Mostly, the kinds of businesses a blighted core city can effectively attract are those that would be unwelcome in the suburbs because they're illegal, dangerous, dirty, etc.; those that are big enough to be subject to political pressure; those that for one reason or another are desirable enough that government bribes them via tax breaks, subsidies, etc.; and those that locate on the basis of the owner's irrational allegiance to the place.
On a visit to Flint a few years back, I was struck by the vistas that had materialized as an unintended consequence of the vast areas of land that had been cleared over the years. The hilltop prominence of the Hurley Medical Center was never more visually apparent than it has become since so many of the surrounding blocks have evolved into an expansive podium of lawn and trees. Even more surprising, was the view of the stately columns and pediment of the MSD Faye Hall, as clearly seen from the distant Kettering campus. They appear in the distance as apparition-like symbols of the community’s cultural and institutional strength, stubbornly surviving through turmoil and neglect.ReplyDelete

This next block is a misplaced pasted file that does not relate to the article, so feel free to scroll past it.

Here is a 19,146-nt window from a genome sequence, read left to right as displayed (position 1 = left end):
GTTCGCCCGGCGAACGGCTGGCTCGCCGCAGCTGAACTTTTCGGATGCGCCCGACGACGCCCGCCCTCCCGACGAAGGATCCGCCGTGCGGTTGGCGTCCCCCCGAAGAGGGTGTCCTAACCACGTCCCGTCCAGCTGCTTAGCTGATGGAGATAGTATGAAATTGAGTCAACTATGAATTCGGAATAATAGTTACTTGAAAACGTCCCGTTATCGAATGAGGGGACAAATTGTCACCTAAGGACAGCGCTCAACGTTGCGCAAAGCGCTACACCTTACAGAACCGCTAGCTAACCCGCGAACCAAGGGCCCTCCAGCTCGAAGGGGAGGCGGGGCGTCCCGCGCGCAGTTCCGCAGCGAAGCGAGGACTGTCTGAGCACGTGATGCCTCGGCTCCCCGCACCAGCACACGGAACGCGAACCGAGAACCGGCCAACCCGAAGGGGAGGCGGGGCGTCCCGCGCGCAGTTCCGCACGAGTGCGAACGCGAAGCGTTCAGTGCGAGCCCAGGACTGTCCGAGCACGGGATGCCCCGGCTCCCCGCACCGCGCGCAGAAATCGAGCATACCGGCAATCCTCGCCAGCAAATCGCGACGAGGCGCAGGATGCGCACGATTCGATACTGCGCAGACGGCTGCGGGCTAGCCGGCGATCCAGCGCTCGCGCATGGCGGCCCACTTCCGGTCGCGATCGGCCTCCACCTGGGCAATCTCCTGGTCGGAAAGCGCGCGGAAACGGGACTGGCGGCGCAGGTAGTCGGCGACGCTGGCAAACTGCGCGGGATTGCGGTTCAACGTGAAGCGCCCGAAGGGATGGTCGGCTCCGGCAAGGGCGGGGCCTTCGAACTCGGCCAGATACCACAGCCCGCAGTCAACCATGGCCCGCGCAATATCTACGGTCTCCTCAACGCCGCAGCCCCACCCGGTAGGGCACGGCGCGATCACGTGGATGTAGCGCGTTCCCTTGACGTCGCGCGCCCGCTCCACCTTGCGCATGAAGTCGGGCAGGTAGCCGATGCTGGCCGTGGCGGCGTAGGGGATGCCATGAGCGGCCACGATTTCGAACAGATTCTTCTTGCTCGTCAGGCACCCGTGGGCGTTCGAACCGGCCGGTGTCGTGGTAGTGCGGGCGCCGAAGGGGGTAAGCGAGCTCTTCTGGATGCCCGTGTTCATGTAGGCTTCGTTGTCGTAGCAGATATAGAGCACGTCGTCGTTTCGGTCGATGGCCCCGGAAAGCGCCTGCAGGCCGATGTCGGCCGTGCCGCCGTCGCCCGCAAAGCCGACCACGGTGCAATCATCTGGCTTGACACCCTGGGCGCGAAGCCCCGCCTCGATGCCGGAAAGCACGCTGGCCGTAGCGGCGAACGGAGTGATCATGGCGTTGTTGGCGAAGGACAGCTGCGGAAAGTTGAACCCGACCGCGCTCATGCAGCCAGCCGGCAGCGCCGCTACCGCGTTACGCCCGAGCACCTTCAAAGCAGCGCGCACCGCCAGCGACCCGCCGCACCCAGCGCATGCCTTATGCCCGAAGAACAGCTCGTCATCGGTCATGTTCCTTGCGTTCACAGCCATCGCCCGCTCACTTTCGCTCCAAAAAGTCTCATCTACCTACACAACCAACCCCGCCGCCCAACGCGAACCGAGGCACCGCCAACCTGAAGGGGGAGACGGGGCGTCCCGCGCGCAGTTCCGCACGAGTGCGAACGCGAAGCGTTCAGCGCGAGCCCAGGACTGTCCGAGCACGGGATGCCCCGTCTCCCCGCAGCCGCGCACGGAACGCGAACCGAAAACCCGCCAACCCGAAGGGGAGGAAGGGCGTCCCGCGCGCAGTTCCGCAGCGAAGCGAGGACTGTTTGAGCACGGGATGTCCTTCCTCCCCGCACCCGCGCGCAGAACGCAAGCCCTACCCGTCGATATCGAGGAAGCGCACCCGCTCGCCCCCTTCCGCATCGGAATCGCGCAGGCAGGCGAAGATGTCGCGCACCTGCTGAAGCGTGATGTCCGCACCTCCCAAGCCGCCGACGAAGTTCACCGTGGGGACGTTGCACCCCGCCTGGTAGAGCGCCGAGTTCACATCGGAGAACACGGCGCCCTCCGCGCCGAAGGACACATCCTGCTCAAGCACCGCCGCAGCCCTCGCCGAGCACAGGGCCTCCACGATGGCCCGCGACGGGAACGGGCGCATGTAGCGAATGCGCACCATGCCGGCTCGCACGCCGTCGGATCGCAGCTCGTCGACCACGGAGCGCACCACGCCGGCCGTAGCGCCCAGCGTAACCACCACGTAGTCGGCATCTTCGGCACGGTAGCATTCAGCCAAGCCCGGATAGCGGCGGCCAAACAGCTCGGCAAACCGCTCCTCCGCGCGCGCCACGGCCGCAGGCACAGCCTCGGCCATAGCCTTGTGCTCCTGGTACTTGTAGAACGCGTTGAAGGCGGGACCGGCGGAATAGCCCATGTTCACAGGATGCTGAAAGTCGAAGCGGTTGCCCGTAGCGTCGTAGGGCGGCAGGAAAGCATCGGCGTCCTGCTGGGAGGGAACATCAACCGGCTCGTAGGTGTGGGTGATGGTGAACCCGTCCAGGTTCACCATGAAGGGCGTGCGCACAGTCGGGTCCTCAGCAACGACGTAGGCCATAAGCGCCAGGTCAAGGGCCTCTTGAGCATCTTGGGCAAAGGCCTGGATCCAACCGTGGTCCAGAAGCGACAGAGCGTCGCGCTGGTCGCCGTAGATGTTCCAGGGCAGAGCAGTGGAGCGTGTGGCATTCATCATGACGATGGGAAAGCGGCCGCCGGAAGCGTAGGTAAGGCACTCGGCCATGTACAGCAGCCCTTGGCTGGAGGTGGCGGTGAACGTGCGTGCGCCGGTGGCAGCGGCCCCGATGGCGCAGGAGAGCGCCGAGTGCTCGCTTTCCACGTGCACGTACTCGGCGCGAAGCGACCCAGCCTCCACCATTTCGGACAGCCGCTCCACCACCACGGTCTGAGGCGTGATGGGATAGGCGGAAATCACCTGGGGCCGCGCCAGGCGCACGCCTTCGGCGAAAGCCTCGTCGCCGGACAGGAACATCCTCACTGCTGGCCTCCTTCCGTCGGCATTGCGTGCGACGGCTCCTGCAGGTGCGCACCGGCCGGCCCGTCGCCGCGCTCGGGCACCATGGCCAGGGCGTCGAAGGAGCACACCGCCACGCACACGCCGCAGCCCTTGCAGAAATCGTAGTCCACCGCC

Out of the wasteland resulting from a hundred thousand missing persons, there may be some unique, extremely visionary urban design opportunities that even the most attractive cities out there could never attain owing to the density and value of their built environment. The first might be the construction of grand boulevards visually connecting these places of prominence noted above, vis-a-vis the manner in which L’Enfant used the monuments, Capitol building, and White House in his plan for Washington DC. New development would be encouraged to locate along these new public esplanades in the hope of creating a series of vibrant and leafy urban links that would start, stop, and transition at the best areas the city has to offer, using abandoned lands that today sit idle.